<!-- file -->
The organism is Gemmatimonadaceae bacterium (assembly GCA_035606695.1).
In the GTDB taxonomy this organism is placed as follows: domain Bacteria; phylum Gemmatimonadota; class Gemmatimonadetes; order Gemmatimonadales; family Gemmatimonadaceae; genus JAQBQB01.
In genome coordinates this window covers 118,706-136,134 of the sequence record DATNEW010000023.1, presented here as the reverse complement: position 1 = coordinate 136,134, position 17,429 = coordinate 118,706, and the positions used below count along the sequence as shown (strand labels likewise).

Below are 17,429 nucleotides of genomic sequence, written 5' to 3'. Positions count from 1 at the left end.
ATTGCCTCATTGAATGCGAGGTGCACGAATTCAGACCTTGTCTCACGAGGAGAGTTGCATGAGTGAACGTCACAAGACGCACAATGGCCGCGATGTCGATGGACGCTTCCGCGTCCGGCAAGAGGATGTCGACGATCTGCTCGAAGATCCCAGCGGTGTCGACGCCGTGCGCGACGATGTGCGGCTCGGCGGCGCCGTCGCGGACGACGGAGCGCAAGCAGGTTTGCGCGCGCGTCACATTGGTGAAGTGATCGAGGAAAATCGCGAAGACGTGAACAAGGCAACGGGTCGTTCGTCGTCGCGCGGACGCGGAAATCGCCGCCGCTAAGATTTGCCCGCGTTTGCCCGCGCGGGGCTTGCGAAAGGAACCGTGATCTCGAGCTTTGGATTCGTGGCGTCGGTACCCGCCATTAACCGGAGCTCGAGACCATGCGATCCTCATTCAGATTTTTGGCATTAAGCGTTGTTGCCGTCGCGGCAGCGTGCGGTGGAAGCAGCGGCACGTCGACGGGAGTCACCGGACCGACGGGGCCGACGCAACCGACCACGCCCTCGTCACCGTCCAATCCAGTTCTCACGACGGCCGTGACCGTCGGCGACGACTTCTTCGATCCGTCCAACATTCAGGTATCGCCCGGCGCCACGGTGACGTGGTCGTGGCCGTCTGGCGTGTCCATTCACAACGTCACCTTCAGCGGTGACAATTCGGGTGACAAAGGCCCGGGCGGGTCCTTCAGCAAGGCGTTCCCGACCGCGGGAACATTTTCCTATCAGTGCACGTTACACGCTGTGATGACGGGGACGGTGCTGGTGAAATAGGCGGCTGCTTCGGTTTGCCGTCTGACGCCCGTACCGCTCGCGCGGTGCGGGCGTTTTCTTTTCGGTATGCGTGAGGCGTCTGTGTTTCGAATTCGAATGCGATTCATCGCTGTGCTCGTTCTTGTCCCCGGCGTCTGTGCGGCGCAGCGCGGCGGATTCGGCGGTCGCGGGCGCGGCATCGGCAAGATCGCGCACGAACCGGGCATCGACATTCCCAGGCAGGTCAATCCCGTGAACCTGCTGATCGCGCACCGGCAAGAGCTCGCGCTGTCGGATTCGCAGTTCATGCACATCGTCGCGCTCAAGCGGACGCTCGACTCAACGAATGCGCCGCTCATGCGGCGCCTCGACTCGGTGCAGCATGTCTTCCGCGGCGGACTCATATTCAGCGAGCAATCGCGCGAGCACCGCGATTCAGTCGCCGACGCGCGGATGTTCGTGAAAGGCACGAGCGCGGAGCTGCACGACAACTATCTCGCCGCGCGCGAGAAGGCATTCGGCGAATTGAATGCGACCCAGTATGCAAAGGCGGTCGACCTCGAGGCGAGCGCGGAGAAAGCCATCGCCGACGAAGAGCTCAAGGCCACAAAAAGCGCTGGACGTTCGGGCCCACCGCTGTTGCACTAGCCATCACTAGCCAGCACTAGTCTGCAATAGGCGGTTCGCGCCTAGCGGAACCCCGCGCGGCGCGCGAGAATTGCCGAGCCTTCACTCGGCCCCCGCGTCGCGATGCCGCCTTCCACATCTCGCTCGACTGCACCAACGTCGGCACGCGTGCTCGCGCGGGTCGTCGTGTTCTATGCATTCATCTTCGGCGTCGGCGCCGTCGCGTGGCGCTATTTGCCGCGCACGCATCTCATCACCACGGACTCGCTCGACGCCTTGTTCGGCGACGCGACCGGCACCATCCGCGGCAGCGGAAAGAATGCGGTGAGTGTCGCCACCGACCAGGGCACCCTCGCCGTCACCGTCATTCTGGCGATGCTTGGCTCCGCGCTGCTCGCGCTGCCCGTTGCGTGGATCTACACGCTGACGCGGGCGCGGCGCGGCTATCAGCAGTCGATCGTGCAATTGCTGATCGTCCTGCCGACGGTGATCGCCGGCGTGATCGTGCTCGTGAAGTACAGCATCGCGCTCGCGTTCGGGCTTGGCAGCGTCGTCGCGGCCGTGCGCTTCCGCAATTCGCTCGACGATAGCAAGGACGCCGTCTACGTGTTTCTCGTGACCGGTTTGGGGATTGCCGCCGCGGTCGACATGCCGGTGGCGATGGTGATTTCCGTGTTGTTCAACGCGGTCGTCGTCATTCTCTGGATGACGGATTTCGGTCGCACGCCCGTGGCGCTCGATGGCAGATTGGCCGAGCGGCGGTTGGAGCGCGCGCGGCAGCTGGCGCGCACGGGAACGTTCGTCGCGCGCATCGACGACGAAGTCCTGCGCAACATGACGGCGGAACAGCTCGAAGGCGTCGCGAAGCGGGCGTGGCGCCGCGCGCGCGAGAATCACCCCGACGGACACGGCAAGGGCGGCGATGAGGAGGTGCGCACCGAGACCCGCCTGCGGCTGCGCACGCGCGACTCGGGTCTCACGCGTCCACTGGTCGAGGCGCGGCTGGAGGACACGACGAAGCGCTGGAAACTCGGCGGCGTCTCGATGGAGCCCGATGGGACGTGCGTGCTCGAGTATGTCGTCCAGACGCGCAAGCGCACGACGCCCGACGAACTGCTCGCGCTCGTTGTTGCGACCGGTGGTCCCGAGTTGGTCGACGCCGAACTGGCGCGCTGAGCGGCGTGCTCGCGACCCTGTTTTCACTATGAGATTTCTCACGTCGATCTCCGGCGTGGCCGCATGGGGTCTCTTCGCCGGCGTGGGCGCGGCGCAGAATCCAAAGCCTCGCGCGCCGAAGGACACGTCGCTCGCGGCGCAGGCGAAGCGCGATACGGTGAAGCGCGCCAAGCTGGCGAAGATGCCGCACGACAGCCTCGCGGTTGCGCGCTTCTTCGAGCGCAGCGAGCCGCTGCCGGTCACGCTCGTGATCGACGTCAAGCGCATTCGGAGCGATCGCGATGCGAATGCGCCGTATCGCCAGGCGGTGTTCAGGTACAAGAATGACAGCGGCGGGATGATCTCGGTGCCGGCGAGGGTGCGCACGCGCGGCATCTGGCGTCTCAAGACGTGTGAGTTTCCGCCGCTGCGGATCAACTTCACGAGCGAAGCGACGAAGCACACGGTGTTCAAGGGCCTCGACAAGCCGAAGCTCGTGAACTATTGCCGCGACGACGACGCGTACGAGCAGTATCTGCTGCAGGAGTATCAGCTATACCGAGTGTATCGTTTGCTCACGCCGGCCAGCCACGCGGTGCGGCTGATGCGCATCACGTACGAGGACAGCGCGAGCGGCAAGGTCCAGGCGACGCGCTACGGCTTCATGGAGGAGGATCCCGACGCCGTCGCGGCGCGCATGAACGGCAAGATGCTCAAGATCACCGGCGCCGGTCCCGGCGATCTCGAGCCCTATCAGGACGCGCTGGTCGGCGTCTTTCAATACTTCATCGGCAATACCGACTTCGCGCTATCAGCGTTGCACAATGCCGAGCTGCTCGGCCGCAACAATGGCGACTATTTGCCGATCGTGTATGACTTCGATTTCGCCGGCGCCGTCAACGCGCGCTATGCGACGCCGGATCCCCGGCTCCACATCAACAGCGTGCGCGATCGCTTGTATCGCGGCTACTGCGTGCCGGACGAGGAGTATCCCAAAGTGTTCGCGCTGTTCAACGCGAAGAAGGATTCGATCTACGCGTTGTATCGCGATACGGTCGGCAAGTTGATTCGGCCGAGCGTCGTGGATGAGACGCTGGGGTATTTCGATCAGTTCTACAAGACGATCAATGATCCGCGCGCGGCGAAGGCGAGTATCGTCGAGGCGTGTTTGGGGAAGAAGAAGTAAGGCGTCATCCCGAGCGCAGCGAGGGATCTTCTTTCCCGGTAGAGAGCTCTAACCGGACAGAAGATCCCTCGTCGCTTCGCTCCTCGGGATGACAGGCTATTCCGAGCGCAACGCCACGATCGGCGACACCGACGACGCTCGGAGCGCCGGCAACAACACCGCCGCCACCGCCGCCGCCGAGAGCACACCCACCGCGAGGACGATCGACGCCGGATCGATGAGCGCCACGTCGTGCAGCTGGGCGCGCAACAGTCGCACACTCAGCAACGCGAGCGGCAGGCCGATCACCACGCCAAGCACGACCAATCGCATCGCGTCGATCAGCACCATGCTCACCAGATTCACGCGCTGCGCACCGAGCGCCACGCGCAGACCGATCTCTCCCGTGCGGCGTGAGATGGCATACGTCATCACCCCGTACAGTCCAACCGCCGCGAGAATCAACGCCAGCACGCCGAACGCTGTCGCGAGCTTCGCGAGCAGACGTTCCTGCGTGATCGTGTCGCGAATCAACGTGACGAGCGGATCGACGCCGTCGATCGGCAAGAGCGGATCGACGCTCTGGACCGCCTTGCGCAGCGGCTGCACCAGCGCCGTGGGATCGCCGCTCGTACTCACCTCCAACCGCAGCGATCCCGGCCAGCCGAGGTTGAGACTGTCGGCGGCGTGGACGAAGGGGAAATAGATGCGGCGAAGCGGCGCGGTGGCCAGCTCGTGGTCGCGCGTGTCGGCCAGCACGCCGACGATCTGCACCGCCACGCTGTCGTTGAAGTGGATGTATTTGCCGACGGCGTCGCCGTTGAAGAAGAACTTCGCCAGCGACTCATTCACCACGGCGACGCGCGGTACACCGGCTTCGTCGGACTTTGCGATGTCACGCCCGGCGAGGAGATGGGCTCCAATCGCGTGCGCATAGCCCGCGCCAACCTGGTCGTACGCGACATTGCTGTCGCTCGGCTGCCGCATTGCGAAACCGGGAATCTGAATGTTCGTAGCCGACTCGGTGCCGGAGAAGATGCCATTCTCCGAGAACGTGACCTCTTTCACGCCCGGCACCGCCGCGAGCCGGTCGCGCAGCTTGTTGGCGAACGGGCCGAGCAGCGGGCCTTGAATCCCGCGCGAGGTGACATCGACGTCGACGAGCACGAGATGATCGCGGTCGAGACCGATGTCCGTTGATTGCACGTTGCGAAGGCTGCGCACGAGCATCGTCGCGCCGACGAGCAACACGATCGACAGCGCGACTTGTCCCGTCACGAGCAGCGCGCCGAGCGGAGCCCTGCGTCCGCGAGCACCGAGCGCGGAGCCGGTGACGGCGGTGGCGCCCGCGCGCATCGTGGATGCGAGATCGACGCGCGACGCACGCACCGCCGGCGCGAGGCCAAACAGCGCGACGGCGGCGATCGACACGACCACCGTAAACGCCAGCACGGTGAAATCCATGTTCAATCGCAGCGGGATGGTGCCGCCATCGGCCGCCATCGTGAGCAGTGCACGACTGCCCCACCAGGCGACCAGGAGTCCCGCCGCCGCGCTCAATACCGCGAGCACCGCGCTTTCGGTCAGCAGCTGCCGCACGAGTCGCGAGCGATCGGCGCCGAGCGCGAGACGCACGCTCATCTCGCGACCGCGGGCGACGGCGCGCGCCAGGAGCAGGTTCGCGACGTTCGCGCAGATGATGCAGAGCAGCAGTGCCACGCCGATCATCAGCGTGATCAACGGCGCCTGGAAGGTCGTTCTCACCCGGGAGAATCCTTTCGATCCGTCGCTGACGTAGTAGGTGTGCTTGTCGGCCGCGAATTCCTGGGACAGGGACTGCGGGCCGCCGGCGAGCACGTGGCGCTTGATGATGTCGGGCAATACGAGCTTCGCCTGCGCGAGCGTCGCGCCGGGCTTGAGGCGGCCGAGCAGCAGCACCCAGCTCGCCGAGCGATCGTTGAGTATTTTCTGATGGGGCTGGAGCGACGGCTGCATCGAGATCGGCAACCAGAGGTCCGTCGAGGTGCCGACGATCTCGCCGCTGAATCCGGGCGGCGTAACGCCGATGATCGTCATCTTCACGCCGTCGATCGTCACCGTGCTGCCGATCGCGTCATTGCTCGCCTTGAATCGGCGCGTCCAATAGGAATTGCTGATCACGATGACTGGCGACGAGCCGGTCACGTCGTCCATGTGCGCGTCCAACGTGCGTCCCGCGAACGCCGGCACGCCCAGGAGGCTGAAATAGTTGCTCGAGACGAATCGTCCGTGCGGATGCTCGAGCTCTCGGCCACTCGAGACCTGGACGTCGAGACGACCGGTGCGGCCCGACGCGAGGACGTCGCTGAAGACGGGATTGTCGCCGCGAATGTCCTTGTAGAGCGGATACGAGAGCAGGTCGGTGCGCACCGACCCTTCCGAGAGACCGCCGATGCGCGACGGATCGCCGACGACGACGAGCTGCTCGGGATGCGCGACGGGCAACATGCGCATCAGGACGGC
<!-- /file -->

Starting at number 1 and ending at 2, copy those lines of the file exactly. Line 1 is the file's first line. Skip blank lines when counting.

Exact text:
The organism is Gemmatimonadaceae bacterium (assembly GCA_035606695.1).
In the GTDB taxonomy this organism is placed as follows: domain Bacteria; phylum Gemmatimonadota; class Gemmatimonadetes; order Gemmatimonadales; family Gemmatimonadaceae; genus JAQBQB01.